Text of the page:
Why the wannabes will want Sony as still and video worlds collide

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One customer's decision to switch vendor is promising what - iPhone apart - may become the biggest impact on photography since the advent of digital cameras.

After mulling the topic for a couple of years, American news agency The Associated Press is switching from mostly Canon to Sony cameras.

Quoted reasons appear to include the desire to standardise across fewer manufacturers, and the relative quietness of the mirrorless Sony equipment. There's the commitment to providing the best imagery and enabling their photographers and video journalists to be "faster and more flexible".

AP has journalists in nearly 250 locations in 100 countries, providing 3000 photos and 200 videos each day - helping it to its 54th Pulitzer and 32nd for photography this year, plus recognition from the Royal Television Society for excellence in video.

This isn't achieved without effort, and with the Olympics - which was to have opened about now - in mind, it's worth mentioning the 61 photographers AP had at the 2016 Rio event, armed with Mk II Canon EOS 1DXs and backed up by 78 Canon technicians.

But there's more than this, as the US-headquartered news agency, established in 1846, starts taking delivery of a range of gear including full-frame mirrorless Alpha cameras, 4K XDCAM video cameras and an assortment of Sony's 57 E-mount lenses including its G Master models.

Most of AP's stills photographers will get A9 Mark IIs, with some videographers using A7R IVs. Fast-focussing and light weight, similar colour and image quality are seen as benefits and for AP, the timing was right for an upgrade of both still and video equipment as the latter becomes increasingly important.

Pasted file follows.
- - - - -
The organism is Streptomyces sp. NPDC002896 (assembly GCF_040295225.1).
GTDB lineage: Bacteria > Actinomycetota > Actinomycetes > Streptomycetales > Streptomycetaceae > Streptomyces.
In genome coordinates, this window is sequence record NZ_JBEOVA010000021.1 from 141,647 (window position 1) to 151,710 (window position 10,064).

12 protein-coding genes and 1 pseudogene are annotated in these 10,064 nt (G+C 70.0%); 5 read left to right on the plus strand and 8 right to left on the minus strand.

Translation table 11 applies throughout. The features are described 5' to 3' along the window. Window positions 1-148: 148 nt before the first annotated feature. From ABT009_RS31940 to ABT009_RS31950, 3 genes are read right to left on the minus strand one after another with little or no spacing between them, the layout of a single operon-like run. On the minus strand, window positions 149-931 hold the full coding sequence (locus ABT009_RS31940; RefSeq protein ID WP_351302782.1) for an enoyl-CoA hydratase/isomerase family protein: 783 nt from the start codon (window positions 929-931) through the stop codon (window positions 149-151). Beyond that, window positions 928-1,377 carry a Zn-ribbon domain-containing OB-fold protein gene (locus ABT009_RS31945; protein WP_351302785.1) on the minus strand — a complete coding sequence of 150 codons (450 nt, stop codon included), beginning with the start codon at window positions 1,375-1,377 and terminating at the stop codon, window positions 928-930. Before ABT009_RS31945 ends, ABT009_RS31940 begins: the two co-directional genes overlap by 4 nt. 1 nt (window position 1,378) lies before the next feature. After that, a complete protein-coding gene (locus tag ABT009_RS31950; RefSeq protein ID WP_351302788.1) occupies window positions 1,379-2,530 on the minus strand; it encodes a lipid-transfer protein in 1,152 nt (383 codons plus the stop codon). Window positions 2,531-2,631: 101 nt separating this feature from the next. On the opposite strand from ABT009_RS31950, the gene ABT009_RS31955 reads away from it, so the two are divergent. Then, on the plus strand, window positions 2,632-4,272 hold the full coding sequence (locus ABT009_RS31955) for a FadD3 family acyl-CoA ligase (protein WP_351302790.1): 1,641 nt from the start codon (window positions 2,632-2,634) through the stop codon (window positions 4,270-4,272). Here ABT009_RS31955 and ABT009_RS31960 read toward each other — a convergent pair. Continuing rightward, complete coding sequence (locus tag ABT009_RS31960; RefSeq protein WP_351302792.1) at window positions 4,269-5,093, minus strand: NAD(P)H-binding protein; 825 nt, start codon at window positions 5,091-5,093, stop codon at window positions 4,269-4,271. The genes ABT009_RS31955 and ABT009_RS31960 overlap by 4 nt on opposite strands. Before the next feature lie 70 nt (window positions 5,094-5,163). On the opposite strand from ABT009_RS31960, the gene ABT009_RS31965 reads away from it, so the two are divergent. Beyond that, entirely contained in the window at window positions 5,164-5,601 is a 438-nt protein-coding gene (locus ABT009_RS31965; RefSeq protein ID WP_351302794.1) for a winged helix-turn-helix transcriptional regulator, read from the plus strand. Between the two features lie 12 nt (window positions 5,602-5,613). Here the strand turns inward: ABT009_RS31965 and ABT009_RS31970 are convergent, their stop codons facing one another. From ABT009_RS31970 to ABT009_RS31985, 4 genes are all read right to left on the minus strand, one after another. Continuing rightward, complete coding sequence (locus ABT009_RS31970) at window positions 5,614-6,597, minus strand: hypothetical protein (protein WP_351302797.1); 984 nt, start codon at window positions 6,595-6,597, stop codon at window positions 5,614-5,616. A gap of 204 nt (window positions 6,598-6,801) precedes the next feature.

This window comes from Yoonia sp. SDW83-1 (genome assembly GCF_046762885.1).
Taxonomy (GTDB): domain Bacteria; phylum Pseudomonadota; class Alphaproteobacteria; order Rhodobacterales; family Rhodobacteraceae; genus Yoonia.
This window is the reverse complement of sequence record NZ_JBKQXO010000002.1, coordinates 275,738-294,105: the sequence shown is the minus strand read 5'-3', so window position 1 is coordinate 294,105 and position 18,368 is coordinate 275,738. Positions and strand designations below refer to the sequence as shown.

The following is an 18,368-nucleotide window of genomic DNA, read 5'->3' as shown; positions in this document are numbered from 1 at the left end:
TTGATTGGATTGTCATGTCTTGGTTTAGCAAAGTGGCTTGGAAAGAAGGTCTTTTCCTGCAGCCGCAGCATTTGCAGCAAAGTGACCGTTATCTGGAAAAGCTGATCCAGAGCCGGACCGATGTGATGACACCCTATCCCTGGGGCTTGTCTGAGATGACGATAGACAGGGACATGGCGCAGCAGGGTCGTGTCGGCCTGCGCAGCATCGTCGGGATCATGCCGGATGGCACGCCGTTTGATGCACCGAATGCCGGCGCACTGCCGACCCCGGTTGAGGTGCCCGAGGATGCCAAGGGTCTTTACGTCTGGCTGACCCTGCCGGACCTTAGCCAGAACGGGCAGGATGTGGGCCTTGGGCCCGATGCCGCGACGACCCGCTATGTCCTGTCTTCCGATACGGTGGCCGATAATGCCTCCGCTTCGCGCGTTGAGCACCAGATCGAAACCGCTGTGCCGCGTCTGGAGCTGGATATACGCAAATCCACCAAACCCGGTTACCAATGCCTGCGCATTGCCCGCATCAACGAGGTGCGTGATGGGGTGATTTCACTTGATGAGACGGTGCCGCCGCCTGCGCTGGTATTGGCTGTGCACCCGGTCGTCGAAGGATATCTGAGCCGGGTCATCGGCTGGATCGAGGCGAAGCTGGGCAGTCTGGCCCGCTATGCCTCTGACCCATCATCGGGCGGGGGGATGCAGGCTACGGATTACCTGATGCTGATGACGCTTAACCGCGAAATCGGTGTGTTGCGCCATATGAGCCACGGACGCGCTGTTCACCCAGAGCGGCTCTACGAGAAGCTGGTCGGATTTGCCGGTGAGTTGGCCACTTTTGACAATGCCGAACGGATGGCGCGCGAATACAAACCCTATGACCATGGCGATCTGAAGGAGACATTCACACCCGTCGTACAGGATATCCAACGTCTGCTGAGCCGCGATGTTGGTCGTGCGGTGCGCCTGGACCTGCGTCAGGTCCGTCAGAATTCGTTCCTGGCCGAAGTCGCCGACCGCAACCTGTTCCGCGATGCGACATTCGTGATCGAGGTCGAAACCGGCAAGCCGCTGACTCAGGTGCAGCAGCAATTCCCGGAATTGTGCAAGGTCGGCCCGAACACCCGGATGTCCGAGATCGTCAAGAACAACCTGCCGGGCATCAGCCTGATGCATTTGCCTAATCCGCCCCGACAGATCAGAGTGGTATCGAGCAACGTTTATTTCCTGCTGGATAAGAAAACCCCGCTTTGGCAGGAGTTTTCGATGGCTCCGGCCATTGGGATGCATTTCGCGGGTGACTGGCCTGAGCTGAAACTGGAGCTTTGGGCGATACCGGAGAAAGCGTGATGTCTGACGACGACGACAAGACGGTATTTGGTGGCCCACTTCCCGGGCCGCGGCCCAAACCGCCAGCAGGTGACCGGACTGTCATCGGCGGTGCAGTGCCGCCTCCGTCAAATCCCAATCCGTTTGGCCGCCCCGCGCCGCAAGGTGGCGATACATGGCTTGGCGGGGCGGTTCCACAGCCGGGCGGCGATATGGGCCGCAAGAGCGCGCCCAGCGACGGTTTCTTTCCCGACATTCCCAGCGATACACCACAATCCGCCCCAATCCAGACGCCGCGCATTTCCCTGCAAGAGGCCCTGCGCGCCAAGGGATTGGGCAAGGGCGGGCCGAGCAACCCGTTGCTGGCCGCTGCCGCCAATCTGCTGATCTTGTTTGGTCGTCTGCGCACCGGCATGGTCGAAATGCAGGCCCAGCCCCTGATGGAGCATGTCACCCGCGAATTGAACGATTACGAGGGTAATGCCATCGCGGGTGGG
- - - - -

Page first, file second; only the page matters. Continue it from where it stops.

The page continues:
AP and its new partner are looking new ways of working together, improving workflow and making use of technologies such as 5G, where Sony's Xperia is based on that of its broadcast and AV equipment.

The impact on other users is expected to be huge: Others in the business like UPI, Agence France-Presse and Reuters - at all of which director of photography David Ake worked before starting a 20-year stint at AP - will be taking notice, as will staff teams at the world's leading news and magazine publishers. Even Australia's AAP - currently in a wrenching transition of its own as major shareholders News Corp and Nine Entertainment sell out of the business and News sets expands its internal functions - which is apparently hoping to win them back.

The image that counts here is also the familiar one of the batteries of Canon lenses that the world's photographers have for years aimed at politicians, celebrities, royalty, sports and other news events, and the impact it has had on amateur and professional wannabe professional-grade photographers alike, albeit in a market depleted by the use of mobile phones, not just at home but by professional journalists and VJs.

At AP, staff will be able to share Sony cameras and lenses, as well as the images they capture, to produce a news report "unhindered by technical limitations".

And the rest of us already using Sony cameras will be able to switch off the feature that makes it sound like a Canon*.

Peter Coleman

*or a Pentax, the Japanese single-lens reflex with the pentaprism I just recall using in the 1960s

Pictured: AP video journalist Renata Brito covers protests at the Spain-France border last year, using Sony equipment (AP Photo);

Below: Another photo shot on Sony equipment: Georganne Moline competing in the women's 300-metre hurdles at the Weltklasse Zurich Inspiration Games in Walnut, California last month (AP Photo/Ashley Landis)

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